Posted on: 31st January, 2014
23rd June, 2021
Dr Trina Nileena Banerjee looks at the trajectory of Utpal Dutt’s work as a Marxist playwright in the group theatre movement.
Writing a political history of the group theatre in Bengal involves looking at a movement that was in no way cohesive. It grew without a manifesto or a unified aesthetic impulse and harboured many separate, even conflicting, articulations of political intention. The Bengali group theatre developed in independent India from the late 1940s onwards, finding its strongest roots in the city of Calcutta but spreading out throughout the eastern state of West Bengal. At least in the period between the 1950s and 1980s, the movement was chiefly driven by a broad leftist ideology. It drew manifestly on the ideological legacy of the Indian People’s Theatre Association. The artistic and activistic work of the IPTA had inspired thousands of cultural workers across the Indian subcontinent in the 1940s. However, the largely amorphous nature of the group theatre in post-independence Bengal allowed for the (not always peaceful) coexistence of many divergent politico-cultural strands – ranging from the broadly progressive and patriotic to the violently radical.
This paper will attempt to look at the trajectory of Utpal Dutt’s work as a Marxist playwright within the group theatre movement through the 1960s and 1970s, concentrating on two primary aspects. First, it will attempt to trace his careful fashioning of the figure of the ‘organic intellectual’ as a dramatic character in his plays. This figure appears almost like a leitmotif in Dutt’s work from the late 1950s onwards, providing the primary impetus towards, as well as direct pedagogic training in, revolutionary organisation. From Angar (1959) to Teer (1967), the organic intellectual in his plays develops in depth and complexity, transforming in character from a young male mining labourer to a tribal woman who educates herself in revolutionary literature in order to become a teacher of the Red Book for her comrades. Besides strong persuasive abilities and the ability to organise revolutionary groups, what these characters are endowed with irrespective of gender is a high degree of sophisticated technical and military knowledge (of the coal mines, of how to steer a ship, of how to lead a guerrilla army). They are defined by an intense love of their own work. However, while the love of labour seems to aid the process of revolutionary organisation, what seems to complicate its smooth functioning is the love between men and women. The second question this paper will engage with is the problem of ‘revolutionary love’: what is the place of desire in the time of revolution? In Teer (1967) – a play written about the revolutionary peasant movement sparked at Naxalbari in Bengal – Dutt seems, for the first time, to frame a political problem without knowing the solution. Neither the text of class war nor the grammar of women’s empowerment within the revolution is able to justly tackle the problem of love: I attempt to examine Dutt’s grappling with this radical question.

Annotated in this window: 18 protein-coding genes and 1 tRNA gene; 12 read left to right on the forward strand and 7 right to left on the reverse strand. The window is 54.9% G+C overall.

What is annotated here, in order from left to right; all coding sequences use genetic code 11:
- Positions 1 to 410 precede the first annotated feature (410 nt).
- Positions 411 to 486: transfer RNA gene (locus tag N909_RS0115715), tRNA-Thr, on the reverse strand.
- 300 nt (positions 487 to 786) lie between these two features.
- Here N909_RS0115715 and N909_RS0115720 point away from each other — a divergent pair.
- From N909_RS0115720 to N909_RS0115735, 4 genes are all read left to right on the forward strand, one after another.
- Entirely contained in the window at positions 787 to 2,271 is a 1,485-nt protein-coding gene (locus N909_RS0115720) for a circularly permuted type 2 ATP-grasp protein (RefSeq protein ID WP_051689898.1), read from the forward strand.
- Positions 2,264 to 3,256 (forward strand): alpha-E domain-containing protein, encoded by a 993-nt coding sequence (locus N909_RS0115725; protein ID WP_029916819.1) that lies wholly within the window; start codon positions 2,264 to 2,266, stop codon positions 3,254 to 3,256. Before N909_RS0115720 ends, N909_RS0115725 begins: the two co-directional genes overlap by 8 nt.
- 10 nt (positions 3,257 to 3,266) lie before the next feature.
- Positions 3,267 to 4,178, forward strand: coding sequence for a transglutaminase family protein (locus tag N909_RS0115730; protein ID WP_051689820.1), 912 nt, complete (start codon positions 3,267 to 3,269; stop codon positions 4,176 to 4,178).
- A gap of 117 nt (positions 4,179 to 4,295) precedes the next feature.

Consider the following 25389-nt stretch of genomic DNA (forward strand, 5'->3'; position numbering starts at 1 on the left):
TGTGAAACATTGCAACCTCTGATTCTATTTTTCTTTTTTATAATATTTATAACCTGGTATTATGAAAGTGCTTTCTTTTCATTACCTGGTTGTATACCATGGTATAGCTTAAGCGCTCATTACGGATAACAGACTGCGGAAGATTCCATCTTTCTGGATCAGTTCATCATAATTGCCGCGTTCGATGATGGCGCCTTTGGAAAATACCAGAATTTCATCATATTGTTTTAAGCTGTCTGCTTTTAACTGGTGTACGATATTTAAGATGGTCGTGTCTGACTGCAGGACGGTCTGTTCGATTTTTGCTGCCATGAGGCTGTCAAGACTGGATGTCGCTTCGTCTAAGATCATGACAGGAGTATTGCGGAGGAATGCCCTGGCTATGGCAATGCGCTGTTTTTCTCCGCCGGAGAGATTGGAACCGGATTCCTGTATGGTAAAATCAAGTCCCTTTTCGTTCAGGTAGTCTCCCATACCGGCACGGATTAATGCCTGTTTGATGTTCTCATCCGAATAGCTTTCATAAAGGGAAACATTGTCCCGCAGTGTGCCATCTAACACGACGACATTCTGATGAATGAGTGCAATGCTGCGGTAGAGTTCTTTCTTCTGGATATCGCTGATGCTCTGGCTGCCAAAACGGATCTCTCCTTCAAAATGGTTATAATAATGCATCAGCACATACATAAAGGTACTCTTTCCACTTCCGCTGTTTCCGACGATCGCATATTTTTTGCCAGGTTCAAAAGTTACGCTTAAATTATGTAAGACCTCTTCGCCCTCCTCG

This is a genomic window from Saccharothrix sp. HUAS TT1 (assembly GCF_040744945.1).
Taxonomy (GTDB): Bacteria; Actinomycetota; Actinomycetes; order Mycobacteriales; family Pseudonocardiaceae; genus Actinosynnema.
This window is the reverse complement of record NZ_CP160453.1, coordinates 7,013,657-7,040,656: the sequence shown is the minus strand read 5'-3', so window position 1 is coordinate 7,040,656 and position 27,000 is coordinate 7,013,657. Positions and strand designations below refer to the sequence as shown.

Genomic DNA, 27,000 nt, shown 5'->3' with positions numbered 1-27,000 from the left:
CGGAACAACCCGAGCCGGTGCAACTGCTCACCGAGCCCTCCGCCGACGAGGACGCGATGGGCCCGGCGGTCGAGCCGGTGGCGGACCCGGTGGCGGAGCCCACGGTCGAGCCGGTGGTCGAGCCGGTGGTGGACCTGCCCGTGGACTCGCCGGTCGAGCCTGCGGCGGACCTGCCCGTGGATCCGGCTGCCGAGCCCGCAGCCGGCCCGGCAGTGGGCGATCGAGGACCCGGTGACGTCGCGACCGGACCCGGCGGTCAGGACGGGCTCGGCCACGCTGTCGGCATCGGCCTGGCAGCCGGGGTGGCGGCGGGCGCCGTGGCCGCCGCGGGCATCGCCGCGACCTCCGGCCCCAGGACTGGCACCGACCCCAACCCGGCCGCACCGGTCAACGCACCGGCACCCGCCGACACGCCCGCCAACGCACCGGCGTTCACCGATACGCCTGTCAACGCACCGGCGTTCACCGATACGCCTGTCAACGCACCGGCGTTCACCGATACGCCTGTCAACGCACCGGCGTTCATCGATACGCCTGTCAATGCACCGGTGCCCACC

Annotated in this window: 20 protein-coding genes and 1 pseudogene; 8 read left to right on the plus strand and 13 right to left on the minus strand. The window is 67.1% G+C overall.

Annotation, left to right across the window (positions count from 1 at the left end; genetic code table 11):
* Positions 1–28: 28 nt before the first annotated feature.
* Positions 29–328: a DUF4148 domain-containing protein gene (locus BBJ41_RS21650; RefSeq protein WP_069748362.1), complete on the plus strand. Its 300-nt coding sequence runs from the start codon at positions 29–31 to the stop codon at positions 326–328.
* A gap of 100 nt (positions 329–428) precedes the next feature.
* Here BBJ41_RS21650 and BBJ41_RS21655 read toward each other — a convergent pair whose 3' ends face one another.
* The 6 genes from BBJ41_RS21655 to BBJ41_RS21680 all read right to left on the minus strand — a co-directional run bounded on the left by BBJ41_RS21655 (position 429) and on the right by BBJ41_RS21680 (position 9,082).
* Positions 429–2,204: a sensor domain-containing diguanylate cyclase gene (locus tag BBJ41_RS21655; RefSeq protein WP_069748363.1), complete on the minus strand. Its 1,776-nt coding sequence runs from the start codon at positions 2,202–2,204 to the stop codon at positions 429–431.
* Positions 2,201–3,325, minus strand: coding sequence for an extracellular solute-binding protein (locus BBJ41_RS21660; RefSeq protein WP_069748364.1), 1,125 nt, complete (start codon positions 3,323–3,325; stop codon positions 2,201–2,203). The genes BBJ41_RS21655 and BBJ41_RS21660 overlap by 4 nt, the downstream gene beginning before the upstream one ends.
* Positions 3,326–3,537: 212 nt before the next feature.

Dr Trina Nileena Banerjee
After completing her MA in English Literature from Jadavpur University, Trina Nileena Banerjee proceeded to complete a Masters of Studies (M St.) in English at the University of Oxford. For her PhD, she worked on a history of women in the group theatre movement in Bengal between 1950 and 1980. She has also been researching the interfaces between women’s movements and political theatre in contemporary Manipur for several years now. Her essays and reviews on these and other subjects have appeared in national and international journals, as well as in several edited volumes. She writes both in English and in Bengali. Between 2011 and 2013, she taught at the Theatre and Performance Studies Department at the School of Arts and Aesthetics in Jawaharlal Nehru University. She is currently Assistant Professor in Cultural Studies at the Centre for Studies in Social Sciences, Calcutta. Her essays have been published in several edited volumes and national/international journals. She writes in both Bengali and English. Her research interests include Gender, Performance, Political Theatre, Theories of the Body, Postcolonial Theatre and South Asian History. She has also been a theatre and film actress, as well as a journalist and fiction writer. Her book Performing Silence: Women in the Group Theatre Movement in Bengal is forthcoming from Oxford University Press (India) in June 2021.